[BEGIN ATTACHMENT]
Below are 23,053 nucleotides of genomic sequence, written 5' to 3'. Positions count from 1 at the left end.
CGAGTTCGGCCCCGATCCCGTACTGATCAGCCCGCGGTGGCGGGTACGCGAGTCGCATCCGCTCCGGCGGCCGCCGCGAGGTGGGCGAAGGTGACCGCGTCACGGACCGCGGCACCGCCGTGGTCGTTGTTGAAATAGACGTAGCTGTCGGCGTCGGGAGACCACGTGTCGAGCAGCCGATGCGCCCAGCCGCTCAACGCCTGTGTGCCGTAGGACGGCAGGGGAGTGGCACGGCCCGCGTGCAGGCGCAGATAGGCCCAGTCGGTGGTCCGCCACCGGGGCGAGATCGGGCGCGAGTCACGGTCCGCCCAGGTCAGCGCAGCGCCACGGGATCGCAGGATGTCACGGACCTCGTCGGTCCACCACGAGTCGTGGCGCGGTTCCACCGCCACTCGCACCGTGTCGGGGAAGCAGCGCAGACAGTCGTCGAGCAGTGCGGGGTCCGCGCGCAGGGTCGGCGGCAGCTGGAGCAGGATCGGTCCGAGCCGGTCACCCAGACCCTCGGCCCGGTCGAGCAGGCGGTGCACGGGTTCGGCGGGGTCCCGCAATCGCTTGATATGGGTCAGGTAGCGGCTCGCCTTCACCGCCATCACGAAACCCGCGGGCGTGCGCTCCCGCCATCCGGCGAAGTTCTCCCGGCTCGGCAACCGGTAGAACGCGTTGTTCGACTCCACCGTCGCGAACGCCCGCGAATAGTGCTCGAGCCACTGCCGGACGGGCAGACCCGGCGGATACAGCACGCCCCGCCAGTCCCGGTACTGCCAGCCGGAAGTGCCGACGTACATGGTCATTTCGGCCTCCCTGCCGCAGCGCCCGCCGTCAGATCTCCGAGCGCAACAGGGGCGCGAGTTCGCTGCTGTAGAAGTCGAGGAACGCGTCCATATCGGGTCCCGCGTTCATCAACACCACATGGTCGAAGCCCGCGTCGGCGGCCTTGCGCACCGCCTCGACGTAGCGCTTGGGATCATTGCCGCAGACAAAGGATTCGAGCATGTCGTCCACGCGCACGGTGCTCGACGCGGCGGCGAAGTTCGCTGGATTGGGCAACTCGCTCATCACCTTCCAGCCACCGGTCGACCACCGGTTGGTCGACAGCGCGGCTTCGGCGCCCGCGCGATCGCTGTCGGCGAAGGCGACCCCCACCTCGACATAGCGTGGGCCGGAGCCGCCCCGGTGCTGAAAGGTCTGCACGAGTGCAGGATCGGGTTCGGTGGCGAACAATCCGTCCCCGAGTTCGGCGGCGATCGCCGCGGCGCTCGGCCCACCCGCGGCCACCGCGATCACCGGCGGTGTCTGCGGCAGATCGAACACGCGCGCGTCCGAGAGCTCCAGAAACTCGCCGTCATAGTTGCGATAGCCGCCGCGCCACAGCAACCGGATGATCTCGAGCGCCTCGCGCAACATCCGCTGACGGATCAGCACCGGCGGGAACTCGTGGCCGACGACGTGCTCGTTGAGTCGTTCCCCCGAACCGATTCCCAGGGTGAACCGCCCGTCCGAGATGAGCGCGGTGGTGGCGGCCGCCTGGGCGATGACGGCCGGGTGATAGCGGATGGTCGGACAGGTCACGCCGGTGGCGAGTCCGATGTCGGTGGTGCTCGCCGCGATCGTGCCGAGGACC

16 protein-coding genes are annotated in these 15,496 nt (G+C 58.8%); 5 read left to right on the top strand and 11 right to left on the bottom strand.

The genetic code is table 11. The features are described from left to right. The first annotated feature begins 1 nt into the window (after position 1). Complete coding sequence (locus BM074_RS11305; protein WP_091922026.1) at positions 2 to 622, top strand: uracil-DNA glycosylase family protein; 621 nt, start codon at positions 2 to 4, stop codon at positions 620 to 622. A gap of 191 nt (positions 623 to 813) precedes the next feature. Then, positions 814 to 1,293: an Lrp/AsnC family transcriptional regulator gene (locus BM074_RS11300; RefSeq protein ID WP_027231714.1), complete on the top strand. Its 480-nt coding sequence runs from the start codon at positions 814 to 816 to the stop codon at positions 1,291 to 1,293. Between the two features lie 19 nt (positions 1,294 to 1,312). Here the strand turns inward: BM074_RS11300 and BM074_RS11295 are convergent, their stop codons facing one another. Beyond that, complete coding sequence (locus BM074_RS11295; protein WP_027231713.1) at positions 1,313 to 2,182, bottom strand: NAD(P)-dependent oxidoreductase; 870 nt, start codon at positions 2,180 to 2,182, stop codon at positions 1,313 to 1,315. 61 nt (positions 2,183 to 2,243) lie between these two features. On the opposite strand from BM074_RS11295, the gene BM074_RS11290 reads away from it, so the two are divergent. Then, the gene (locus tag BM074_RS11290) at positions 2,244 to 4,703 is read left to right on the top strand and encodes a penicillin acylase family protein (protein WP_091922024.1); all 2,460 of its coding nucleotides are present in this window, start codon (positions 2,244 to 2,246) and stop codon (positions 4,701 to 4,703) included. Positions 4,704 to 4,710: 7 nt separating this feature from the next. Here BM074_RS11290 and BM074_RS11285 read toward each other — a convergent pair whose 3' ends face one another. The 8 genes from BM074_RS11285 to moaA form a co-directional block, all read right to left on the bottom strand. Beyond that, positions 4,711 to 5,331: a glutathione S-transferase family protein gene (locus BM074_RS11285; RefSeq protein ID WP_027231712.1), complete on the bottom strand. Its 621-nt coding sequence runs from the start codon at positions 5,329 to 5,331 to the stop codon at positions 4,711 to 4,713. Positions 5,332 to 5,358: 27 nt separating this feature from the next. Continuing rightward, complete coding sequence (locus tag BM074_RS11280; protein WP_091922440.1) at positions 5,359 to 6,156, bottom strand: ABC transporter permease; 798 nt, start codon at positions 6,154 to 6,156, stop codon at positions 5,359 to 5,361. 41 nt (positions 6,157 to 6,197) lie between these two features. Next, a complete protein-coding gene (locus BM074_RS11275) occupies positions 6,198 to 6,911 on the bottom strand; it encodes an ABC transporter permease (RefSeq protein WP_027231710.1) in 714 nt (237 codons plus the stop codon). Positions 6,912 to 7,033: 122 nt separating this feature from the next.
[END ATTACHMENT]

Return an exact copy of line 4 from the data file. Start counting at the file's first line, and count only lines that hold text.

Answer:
The genetic code is table 11. The features are described from left to right. The first annotated feature begins 1 nt into the window (after position 1). Complete coding sequence (locus BM074_RS11305; protein WP_091922026.1) at positions 2 to 622, top strand: uracil-DNA glycosylase family protein; 621 nt, start codon at positions 2 to 4, stop codon at positions 620 to 622. A gap of 191 nt (positions 623 to 813) precedes the next feature. Then, positions 814 to 1,293: an Lrp/AsnC family transcriptional regulator gene (locus BM074_RS11300; RefSeq protein ID WP_027231714.1), complete on the top strand. Its 480-nt coding sequence runs from the start codon at positions 814 to 816 to the stop codon at positions 1,291 to 1,293. Between the two features lie 19 nt (positions 1,294 to 1,312). Here the strand turns inward: BM074_RS11300 and BM074_RS11295 are convergent, their stop codons facing one another. Beyond that, complete coding sequence (locus BM074_RS11295; protein WP_027231713.1) at positions 1,313 to 2,182, bottom strand: NAD(P)-dependent oxidoreductase; 870 nt, start codon at positions 2,180 to 2,182, stop codon at positions 1,313 to 1,315. 61 nt (positions 2,183 to 2,243) lie between these two features. On the opposite strand from BM074_RS11295, the gene BM074_RS11290 reads away from it, so the two are divergent. Then, the gene (locus tag BM074_RS11290) at positions 2,244 to 4,703 is read left to right on the top strand and encodes a penicillin acylase family protein (protein WP_091922024.1); all 2,460 of its coding nucleotides are present in this window, start codon (positions 2,244 to 2,246) and stop codon (positions 4,701 to 4,703) included. Positions 4,704 to 4,710: 7 nt separating this feature from the next. Here BM074_RS11290 and BM074_RS11285 read toward each other — a convergent pair whose 3' ends face one another. The 8 genes from BM074_RS11285 to moaA form a co-directional block, all read right to left on the bottom strand. Beyond that, positions 4,711 to 5,331: a glutathione S-transferase family protein gene (locus BM074_RS11285; RefSeq protein ID WP_027231712.1), complete on the bottom strand. Its 621-nt coding sequence runs from the start codon at positions 5,329 to 5,331 to the stop codon at positions 4,711 to 4,713. Positions 5,332 to 5,358: 27 nt separating this feature from the next. Continuing rightward, complete coding sequence (locus tag BM074_RS11280; protein WP_091922440.1) at positions 5,359 to 6,156, bottom strand: ABC transporter permease; 798 nt, start codon at positions 6,154 to 6,156, stop codon at positions 5,359 to 5,361. 41 nt (positions 6,157 to 6,197) lie between these two features. Next, a complete protein-coding gene (locus BM074_RS11275) occupies positions 6,198 to 6,911 on the bottom strand; it encodes an ABC transporter permease (RefSeq protein WP_027231710.1) in 714 nt (237 codons plus the stop codon). Positions 6,912 to 7,033: 122 nt separating this feature from the next.